Personally, in my classes, I allow students to use “they” as a singular pronoun, for the same reasons as the AP Stylebook (“recognition that the spoken language uses they as singular and we also recognize the need for a pronoun for people who don’t identify as a he or a she”). I have long thought that the absence of a non-gendered singular pronoun in English besides “it” is a significant weakness in the language, and “they” is enough of a workaround for me—and, experience indicates, for my students.

I have a few requirements for students who use “they” in this manner. Clarity (something that AP too emphasizes in their explanation of how “they” can/should be used) is of high importance to me, as is consistency, so I require students to provide both when using “they” as singular. As part of the above, students are expected to make it clear via the context that “they” refers to an individual. Of course, I ask students to seek for clarity and consistency whenever they use language, so I have to do nothing new in this regard.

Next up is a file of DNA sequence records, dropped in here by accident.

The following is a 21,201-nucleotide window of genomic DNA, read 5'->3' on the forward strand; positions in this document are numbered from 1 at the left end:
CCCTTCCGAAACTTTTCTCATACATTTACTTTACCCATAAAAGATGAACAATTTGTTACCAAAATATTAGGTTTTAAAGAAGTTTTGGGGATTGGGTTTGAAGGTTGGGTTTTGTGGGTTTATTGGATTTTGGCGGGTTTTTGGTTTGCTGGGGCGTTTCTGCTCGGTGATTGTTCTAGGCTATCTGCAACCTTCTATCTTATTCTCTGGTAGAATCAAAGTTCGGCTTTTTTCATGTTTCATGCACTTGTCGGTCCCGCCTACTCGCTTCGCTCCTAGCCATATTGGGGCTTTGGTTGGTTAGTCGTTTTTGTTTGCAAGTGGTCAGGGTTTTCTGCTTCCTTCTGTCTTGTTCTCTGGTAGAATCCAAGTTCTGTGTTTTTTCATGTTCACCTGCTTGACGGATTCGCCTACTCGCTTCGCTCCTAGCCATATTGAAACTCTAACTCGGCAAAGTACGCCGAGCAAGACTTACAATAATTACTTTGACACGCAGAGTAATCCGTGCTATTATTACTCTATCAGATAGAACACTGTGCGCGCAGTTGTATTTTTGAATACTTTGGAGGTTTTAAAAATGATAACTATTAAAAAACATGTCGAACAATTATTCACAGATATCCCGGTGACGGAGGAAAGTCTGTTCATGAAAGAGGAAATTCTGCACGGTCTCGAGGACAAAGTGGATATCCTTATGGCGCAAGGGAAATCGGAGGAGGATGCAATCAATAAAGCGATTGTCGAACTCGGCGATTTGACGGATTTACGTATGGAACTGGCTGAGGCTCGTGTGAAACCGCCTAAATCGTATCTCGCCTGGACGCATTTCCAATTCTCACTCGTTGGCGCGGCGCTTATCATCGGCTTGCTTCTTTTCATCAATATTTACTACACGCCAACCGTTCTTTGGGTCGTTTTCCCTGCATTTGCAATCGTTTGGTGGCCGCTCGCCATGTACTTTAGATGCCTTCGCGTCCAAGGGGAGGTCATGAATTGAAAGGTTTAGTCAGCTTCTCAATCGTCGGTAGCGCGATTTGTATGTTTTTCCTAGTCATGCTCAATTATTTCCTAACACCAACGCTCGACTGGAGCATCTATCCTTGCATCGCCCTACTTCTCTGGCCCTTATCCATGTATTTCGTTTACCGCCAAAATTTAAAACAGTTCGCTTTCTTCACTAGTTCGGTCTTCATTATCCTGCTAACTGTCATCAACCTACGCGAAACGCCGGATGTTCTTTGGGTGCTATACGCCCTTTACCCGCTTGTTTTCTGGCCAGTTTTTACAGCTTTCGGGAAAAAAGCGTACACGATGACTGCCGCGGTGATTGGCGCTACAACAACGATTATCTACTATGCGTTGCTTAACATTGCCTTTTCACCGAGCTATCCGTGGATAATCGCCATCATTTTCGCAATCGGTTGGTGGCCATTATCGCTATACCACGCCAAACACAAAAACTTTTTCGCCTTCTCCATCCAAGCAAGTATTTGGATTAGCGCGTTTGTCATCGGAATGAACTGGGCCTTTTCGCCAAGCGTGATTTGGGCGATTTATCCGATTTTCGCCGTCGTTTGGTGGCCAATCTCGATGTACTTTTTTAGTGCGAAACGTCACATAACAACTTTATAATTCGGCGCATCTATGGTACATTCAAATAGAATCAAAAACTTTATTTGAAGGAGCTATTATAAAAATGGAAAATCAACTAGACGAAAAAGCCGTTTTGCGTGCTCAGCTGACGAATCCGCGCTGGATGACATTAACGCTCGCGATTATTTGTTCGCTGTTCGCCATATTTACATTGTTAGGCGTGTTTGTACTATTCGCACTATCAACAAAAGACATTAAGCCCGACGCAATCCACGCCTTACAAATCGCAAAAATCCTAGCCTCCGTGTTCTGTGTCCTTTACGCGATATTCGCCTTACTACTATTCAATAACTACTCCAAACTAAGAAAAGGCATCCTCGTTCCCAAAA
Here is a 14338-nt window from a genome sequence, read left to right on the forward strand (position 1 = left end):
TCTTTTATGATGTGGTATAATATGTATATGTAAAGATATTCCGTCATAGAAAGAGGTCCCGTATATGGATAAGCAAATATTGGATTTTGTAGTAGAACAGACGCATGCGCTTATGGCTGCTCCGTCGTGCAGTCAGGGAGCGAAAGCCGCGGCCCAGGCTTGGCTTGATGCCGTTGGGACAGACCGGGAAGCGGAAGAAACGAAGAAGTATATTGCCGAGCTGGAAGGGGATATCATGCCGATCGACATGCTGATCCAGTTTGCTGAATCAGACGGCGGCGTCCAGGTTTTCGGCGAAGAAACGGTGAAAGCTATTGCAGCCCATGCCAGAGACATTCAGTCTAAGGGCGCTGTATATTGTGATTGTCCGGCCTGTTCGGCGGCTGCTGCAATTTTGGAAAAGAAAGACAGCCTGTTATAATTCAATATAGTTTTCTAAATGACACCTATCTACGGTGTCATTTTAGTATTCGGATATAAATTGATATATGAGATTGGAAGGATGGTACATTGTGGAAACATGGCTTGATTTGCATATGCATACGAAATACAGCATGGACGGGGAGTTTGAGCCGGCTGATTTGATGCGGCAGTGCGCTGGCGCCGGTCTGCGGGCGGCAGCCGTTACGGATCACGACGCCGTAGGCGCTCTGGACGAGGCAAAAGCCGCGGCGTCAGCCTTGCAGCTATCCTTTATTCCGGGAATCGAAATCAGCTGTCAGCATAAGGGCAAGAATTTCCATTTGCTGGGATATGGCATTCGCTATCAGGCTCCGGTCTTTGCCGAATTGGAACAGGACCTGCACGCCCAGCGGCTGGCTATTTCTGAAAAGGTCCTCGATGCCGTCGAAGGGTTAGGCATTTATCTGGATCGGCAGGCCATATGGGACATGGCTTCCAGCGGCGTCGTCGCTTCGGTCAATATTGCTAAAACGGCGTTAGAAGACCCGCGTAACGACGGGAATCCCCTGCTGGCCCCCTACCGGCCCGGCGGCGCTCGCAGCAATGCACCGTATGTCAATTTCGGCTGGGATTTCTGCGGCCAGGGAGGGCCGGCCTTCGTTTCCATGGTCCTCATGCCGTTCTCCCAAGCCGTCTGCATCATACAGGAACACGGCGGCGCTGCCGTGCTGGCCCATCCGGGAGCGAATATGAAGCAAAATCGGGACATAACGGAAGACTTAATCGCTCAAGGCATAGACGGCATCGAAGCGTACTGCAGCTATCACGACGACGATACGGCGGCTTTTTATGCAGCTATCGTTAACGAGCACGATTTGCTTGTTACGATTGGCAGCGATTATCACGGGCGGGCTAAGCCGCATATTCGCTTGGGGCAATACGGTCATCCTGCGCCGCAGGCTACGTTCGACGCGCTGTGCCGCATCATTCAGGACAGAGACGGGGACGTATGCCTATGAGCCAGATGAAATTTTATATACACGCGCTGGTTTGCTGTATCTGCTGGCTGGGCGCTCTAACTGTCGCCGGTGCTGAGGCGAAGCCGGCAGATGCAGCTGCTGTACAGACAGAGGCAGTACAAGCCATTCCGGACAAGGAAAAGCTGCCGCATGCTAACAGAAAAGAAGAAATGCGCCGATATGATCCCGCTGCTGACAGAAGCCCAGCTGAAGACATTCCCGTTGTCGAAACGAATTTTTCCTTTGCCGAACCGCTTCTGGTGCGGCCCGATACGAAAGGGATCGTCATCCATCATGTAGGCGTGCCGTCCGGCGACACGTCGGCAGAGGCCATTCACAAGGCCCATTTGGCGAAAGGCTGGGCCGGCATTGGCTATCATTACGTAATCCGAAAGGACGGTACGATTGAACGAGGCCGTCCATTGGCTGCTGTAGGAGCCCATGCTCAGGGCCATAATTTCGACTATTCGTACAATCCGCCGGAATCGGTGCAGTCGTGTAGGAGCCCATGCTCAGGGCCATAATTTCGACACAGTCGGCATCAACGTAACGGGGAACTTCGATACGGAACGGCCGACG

I have many reasons for being comfortable with this shift. Since I engage regularly (and ask students to do so) with the issue of how language asserts and creates/supports power, often serving to disenfranchise those who fall outside the supposed bounds of social acceptability, I want the English language to be more inclusive and egalitarian. As a multilingual speaker of languages (Bengali and Hindi) which actually include non-gendered singular pronouns, I’ve long considered, as I noted previously, its absence in English a flaw. And as someone who studies (and enjoys) the way language changes and morphs over time, accepting such change is hardly a difficulty. When I teach Shakespeare, I explain to students that, contrary to their expectations, “you” is the formal term and “thou” the informal term in the plays, since that was the customary usage of the time. As my students and I discussed this week in class, any language is an almost completely arbitrary sign system. If one is consistent enough with it to be clear, that’s good enough for me. Experience too shows that allowing the use of “they” as singular does not hurt clarity of communication in my classrooms at all.